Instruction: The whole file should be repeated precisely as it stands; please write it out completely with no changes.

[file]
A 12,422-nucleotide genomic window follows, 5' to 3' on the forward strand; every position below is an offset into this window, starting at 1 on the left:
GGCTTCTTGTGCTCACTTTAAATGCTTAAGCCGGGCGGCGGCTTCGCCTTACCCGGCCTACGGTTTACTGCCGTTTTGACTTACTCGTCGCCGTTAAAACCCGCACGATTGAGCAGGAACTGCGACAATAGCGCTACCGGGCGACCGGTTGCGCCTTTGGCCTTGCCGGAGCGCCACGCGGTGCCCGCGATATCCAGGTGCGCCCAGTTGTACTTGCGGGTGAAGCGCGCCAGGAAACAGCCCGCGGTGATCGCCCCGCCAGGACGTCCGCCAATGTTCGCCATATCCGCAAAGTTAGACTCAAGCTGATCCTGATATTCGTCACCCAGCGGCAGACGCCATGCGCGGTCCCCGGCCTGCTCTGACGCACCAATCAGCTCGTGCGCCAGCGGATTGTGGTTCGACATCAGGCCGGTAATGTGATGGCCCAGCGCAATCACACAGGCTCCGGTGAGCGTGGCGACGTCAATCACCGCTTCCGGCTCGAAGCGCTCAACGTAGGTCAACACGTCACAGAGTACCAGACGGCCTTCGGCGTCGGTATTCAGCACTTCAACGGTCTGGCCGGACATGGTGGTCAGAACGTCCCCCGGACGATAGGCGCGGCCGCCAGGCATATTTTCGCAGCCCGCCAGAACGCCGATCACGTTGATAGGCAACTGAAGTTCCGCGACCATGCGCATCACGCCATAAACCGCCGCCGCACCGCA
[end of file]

A 12,422-nucleotide genomic window follows, 5' to 3' on the forward strand; every position below is an offset into this window, starting at 1 on the left:
GGCTTCTTGTGCTCACTTTAAATGCTTAAGCCGGGCGGCGGCTTCGCCTTACCCGGCCTACGGTTTACTGCCGTTTTGACTTACTCGTCGCCGTTAAAACCCGCACGATTGAGCAGGAACTGCGACAATAGCGCTACCGGGCGACCGGTTGCGCCTTTGGCCTTGCCGGAGCGCCACGCGGTGCCCGCGATATCCAGGTGCGCCCAGTTGTACTTGCGGGTGAAGCGCGCCAGGAAACAGCCCGCGGTGATCGCCCCGCCAGGACGTCCGCCAATGTTCGCCATATCCGCAAAGTTAGACTCAAGCTGATCCTGATATTCGTCACCCAGCGGCAGACGCCATGCGCGGTCCCCGGCCTGCTCTGACGCACCAATCAGCTCGTGCGCCAGCGGATTGTGGTTCGACATCAGGCCGGTAATGTGATGGCCCAGCGCAATCACACAGGCTCCGGTGAGCGTGGCGACGTCAATCACCGCTTCCGGCTCGAAGCGCTCAACGTAGGTCAACACGTCACAGAGTACCAGACGGCCTTCGGCGTCGGTATTCAGCACTTCAACGGTCTGGCCGGACATGGTGGTCAGAACGTCCCCCGGACGATAGGCGCGGCCGCCAGGCATATTTTCGCAGCCCGCCAGAACGCCGATCACGTTGATAGGCAACTGAAGTTCCGCGACCATGCGCATCACGCCATAAACCGCCGCCGCACCGCA